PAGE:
Spain considers paid time off for severe period symptoms

A draft law would allow women to stay home if they are diagnosed by a doctor. It would also extend abortion access, but it faces an arduous path through Parliament.

Women walk towards an office building in Madrid, Spain, Tuesday, May 17, 2022. The Spanish government approved a draft bill that widens abortion rights for teenagers and may make Spain the first country in Europe entitling workers to paid menstrual leave. The Spanish move comes just as the U.S. Supreme Court appears poised to reverse the country's constitutional right to abortion, in place for nearly a half-century. AP Photo/Paul White

MADRID — The Spanish government Tuesday approved a draft law that would make Spain the first European country to grant women days off work because of menstrual pain, as well as extend access to abortion.

Under the new law, women would have the right to time off if a doctor diagnoses them with severe menstrual pain. The cost would be covered by the state. Among other measures to help women during their menstruation, Spain’s left-wing government also decided that schools should provide sanitary pads to students who request them.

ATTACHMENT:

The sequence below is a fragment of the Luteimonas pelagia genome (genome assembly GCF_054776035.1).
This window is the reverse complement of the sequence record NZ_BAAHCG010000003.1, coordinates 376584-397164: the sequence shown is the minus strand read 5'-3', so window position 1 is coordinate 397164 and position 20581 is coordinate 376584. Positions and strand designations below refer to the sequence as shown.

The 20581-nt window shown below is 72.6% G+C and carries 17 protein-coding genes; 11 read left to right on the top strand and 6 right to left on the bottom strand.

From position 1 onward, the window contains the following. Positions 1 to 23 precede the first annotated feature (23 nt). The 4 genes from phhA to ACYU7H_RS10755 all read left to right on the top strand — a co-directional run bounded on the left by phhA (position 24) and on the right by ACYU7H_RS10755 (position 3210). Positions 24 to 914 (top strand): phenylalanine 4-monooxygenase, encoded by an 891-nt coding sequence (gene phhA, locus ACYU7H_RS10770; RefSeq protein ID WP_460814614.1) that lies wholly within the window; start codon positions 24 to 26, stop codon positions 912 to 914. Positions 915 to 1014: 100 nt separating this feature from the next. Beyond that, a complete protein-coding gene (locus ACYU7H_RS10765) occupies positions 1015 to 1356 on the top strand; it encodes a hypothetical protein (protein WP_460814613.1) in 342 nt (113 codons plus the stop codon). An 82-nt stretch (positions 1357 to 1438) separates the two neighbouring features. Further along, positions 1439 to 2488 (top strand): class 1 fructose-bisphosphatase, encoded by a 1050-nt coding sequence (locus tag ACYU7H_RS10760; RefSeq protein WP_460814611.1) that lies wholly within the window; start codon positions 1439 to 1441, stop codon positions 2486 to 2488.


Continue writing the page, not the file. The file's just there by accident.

The regulatory changes to assist women during menstruation are part of a broader legal overhaul that the Socialist-led government wants parliament to approve with the goal of consolidating women’s right to abortion. The draft law extends access to abortion for minors, allowing the procedure from the age of 16 without the consent of a parent or guardian. It would also remove a previous rule that forced a woman to confirm her choice three days after initially asking for an abortion.


Spain’s minister of equality, Irene Montero, defended the draft law as necessary to enhance women’s health rights.

“This is a law that shows what Spain is and what is the feminist movement in Spain,” Montero said. “We will be the first country of Europe that talks about menstruation health as a health standard and we eliminate this stigma, shame and guilt, as well as this loneliness that women often have go through during their period.”

The draft law puts the spotlight on dysmenorrhea, the severe pain that women can suffer during menstruation and that can leave them too debilitated to work. But the medical profession in Spain has been divided over whether treating menstruation problems required a specific law.

Faride Ojeda, a gynecologist in a private hospital in Madrid, said that the only positive aspect of the government’s menstruation law was that it would guarantee women’s pay while on work leave, but “as a feminist as well as gynecologist, I don’t want a law that presents the period as an illness and might even convince more men not to employ more women and hence reduce further our opportunities in the workplace.”

This article originally appeared in The New York Times.



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